Bondi and Back

Following my morning routine of a run, breakfast, and a cold shower, I run into Carol-Anne in the hall of King’s Cross Backpackers. Carol-Anne is one of the many amazing fellow travelers I’ve met during my stay here so far, along with Tom, Matt, and Max, all of whom I met my first day here (we all share the same lovely, stifling, 8-man hostel room). Carol-Anne tells me she’s planning to hit the beach later — do I want to come?

 

“Absolutely!”

 

Carol-Anne still has to eat so we agree to meet up in a little over an hour in the hostel’s main room to head out. Since I’ve already eaten, I head out to kill time at a cafe down the street and run into Tom, who’s enjoying reading a newspaper without having to actually care about anyone or anything mentioned within it (something with which I relate quite a bit). I sit down with him to enjoy my cappuccino and to catch up on journalling for the past few days before I forget anything, but soon just wind up chatting instead. Figuring the more the merrier, I invite him to come along with Carol-Anne and me to the beach today and thus our beach-going party becomes three!

 

At 11 a.m. we head out for King’s Cross Station to take a train to a bus station to Coogee Beach. From there, we’ve been told, we can make the pilgrimage along four kilometers of gorgeous coastline to Bondi Beach. The public transportation route is a bit confusing for we out-of-town folks, but with the combined wit of Carol-Anne and the reliability of Google Maps, we make it to the Coogee Beach bus stop without incident. The ride takes over an hour, but it’s a great way for us to get to know each other a little better. Carol-Anne is from France, and despite the language barrier, is quite possibly one of the funniest human beings I’ve ever met, and Tom, from England, similarly makes for some truly lively conversation. On the way over, the three of us make a right scene with our cycle of talking, laughing, not quite understanding each other, and then laughing some more.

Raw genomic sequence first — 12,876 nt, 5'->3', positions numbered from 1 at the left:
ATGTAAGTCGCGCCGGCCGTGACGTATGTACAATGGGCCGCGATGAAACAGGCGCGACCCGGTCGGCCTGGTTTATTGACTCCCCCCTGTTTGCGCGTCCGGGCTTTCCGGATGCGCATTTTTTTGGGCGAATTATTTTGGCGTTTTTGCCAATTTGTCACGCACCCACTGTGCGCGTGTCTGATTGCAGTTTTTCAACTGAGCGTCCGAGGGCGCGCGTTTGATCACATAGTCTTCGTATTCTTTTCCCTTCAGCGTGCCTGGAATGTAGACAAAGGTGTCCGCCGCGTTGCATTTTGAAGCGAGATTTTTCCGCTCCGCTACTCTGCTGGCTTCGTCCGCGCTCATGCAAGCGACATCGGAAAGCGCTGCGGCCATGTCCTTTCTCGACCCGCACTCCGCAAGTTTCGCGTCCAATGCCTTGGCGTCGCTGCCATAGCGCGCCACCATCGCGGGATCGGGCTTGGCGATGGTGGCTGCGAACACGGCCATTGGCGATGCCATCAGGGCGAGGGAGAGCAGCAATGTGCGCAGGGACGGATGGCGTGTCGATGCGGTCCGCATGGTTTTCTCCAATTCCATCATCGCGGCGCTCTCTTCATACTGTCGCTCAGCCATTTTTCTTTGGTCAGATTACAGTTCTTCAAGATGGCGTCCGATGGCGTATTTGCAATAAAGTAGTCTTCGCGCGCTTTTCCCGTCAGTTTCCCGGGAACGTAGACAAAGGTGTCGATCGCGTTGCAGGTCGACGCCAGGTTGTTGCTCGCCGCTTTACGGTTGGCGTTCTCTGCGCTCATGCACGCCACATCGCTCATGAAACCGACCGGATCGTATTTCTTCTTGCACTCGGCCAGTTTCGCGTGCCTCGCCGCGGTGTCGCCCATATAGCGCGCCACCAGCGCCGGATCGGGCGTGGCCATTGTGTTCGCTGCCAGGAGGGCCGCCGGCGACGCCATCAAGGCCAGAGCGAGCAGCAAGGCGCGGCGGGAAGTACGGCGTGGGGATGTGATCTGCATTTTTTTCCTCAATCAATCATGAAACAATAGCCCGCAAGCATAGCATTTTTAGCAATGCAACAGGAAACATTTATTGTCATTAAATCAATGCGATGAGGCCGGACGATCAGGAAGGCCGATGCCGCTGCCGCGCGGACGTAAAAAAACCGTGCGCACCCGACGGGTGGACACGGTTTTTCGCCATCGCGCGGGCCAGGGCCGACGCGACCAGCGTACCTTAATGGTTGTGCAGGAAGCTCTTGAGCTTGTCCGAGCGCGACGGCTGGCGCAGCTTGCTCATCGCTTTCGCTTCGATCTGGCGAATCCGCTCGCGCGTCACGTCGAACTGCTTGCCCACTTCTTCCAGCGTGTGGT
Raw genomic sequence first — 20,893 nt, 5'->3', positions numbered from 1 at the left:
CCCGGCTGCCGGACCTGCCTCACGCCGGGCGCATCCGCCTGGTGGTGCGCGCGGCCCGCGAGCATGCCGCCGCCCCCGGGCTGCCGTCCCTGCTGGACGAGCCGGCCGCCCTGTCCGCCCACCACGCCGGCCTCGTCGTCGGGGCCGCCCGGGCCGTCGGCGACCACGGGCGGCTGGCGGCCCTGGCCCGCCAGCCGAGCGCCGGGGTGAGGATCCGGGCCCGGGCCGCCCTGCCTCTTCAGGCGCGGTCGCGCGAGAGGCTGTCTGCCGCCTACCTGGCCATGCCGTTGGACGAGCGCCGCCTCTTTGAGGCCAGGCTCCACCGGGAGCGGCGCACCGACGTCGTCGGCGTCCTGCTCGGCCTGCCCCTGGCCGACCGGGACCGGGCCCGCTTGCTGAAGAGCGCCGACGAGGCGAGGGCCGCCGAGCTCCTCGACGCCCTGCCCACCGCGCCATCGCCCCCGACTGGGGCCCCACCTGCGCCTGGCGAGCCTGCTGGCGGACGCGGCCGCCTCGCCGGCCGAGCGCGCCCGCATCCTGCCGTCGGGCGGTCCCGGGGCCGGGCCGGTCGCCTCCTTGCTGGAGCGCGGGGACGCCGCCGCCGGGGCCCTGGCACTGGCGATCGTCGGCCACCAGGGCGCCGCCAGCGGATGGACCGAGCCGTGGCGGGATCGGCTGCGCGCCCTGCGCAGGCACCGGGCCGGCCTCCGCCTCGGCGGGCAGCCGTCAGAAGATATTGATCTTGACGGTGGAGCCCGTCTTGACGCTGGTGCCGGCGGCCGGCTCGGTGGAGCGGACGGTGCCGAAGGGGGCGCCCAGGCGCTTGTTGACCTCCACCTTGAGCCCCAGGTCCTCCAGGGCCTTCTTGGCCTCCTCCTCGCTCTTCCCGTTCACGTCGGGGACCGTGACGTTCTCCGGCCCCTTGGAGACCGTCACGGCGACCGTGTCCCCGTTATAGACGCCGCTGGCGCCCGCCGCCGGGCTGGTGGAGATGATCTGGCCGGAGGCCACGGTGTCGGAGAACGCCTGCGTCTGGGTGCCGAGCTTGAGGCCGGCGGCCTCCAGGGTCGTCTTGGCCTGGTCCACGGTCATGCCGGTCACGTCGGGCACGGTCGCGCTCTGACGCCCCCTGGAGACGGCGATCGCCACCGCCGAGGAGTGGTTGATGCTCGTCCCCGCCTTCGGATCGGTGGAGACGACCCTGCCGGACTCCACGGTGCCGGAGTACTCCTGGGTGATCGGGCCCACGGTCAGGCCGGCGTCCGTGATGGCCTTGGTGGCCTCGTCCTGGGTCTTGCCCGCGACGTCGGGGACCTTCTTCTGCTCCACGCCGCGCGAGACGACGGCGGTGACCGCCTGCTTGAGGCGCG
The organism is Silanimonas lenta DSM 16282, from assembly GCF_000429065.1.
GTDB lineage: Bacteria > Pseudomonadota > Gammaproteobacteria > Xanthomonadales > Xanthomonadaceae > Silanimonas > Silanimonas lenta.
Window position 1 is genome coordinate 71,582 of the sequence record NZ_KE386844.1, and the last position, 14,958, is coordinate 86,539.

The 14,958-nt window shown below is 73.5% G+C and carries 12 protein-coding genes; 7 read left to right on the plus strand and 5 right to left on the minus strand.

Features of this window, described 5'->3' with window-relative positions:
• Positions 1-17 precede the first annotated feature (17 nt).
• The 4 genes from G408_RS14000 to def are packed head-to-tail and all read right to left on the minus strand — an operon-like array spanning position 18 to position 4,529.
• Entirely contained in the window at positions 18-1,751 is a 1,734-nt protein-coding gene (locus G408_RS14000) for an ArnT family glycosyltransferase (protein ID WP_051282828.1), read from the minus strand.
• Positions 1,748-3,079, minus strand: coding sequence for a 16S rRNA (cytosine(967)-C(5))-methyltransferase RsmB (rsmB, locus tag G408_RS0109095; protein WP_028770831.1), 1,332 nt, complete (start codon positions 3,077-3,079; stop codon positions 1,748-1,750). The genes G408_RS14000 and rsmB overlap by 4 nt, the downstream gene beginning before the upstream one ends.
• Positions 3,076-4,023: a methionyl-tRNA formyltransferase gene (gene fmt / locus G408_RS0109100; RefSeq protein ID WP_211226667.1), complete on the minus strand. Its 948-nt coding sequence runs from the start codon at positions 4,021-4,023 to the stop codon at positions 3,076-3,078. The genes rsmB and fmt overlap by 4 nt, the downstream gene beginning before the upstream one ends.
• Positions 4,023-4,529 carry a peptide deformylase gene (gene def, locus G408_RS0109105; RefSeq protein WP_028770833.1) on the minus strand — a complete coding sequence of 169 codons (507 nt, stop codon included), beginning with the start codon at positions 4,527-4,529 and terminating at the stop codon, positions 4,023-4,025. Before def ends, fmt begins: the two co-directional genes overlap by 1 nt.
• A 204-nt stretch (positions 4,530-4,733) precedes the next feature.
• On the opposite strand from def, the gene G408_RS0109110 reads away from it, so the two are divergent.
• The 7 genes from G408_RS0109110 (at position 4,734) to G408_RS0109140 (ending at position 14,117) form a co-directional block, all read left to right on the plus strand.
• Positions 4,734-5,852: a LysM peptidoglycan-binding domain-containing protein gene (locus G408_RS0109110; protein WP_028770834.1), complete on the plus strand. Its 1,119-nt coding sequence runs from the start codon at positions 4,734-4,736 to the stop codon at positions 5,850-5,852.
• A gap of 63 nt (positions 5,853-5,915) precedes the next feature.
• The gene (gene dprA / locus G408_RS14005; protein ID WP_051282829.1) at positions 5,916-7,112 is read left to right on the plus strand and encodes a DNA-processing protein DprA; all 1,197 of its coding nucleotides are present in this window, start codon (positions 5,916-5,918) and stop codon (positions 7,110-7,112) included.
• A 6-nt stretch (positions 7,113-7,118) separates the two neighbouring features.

When at long last we step off the bus — towels tucked under our arms and sunscreen in ample supply — an enormous raindrop lands splat right on top of my head. Then another…and another. It’s no more than a drizzle but it’s infuriatingly timed — it couldn’t have rained on the hour-long bus ride over?!

 

Thankfully, after those initial few raindrops, the sky holds out for us and we head out to explore the beach.

 

Ah, what a bright, sunshiney day!

Ah, what a bright, sunshiney day!

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We start by heading towards a hill off to the side of the cove-like beach to get a view of the coastline and there, we run into something called the Coogee Beach Baths. Intrigued, we head over to take a look.

 

The Baths turn out to be natural pools protected from the swift tides and rough surf of the main beach by a shallow wall of rocks. Waves slam against the seaward side of the boulders but what water does make it past the rocks glides smoothly into pools below, sending soft waves flowing through the pool. We immediately pick a rock to dump our stuff on and make our way down the steps to the water’s edge. Carol-Anne hangs back, taking pictures to stall while we test the water. She’s the smartest one of the three of us — the water is freezing. There’s no sun to warm it or us and with a nice breeze coming off the Pacific Ocean, we’re not about to catch a break once we get out of the baths, either. Then again, when in Sydney…